A Rural Physician

Asenath Nicholson
Chapter V (8) | Start of Chapter

We entered the house of a man calling himself a doctor, who showed us to a beautiful garden, when he whispered in the ear of my friend, that he wished the privilege of removing a wart from my face. I supposed some of his medicinal herbs were to be the medicine. I declined for the present, when he assured me it was by saying a few words over the wart that he could remove it, my guide testifying that he had known many a cure in the same way. I begged the miracle might be deferred till I could call again, and he then insisted I should wait and be sent in his car. Assuring him the walk would be pleasant, we passed out, and were invited into a smoky cabin, and I went through the etceteras of an Irish welcome.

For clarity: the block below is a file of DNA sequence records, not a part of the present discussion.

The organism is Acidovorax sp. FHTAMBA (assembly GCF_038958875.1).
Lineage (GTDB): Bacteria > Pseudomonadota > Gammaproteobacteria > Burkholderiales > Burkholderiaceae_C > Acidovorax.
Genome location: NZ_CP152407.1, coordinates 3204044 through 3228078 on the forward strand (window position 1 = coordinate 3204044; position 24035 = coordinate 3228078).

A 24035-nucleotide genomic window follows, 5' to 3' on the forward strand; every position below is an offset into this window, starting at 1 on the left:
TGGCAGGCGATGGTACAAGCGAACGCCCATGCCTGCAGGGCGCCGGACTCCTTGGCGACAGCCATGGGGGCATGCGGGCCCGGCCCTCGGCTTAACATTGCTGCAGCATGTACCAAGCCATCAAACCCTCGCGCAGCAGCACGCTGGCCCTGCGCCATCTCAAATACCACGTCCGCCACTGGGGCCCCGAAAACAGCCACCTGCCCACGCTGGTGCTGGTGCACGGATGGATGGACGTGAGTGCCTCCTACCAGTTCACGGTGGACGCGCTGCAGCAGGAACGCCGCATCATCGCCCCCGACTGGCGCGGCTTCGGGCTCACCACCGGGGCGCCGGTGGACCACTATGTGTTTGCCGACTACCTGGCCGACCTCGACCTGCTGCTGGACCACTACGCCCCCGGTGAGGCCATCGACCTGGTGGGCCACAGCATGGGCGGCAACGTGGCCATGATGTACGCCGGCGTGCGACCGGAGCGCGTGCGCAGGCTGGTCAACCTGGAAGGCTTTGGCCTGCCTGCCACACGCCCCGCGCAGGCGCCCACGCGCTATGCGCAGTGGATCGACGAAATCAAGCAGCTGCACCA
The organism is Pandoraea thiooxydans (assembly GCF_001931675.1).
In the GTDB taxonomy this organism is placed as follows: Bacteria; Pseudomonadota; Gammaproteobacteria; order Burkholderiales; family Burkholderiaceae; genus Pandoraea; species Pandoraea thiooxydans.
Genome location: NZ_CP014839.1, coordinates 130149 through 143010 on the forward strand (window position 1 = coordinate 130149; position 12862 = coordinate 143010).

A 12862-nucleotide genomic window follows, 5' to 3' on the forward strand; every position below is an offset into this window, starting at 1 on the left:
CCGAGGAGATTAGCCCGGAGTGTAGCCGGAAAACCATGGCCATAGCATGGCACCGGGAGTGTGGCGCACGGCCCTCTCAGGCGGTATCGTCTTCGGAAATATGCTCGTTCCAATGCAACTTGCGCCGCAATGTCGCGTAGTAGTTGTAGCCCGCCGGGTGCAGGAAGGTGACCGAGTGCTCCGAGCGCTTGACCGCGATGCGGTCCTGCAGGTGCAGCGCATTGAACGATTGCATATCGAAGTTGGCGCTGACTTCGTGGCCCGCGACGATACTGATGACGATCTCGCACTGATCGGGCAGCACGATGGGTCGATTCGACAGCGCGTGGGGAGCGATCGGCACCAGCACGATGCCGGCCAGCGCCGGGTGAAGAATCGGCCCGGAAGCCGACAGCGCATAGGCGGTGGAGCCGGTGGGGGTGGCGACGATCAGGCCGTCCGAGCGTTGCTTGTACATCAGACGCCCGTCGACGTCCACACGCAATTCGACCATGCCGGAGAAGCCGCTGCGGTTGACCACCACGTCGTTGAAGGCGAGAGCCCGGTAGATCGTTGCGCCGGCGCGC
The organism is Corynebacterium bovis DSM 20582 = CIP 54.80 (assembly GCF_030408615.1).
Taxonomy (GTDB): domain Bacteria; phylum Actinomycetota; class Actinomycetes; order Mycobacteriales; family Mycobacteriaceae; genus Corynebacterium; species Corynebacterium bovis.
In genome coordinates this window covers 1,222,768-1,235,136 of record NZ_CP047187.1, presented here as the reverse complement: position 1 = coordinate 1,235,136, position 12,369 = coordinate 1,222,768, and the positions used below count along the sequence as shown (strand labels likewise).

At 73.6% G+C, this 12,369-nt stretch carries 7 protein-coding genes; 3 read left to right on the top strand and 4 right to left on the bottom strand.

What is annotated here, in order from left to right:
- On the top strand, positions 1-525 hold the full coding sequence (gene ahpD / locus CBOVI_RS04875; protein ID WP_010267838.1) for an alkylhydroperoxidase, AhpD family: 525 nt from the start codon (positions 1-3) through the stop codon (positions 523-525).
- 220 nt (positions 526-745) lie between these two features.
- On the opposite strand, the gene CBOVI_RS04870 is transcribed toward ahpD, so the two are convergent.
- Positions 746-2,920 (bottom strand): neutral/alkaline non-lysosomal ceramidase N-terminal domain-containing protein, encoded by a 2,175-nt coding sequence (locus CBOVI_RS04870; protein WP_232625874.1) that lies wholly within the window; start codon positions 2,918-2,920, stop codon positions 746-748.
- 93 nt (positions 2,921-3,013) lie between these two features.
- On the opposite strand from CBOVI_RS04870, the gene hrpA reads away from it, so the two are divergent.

Ireland’s Welome to the Stranger is one of the best accounts of Irish social conditions, customs, quirks and habits that you could wish for. The author, Mrs Asenath Nicholson, was an American widow who travelled extensively in Ireland on the eve of the Great Famine and meticulously observed the Irish peasantry at work and play, as well as noting their living conditions and diet. The book is also available from Kindle.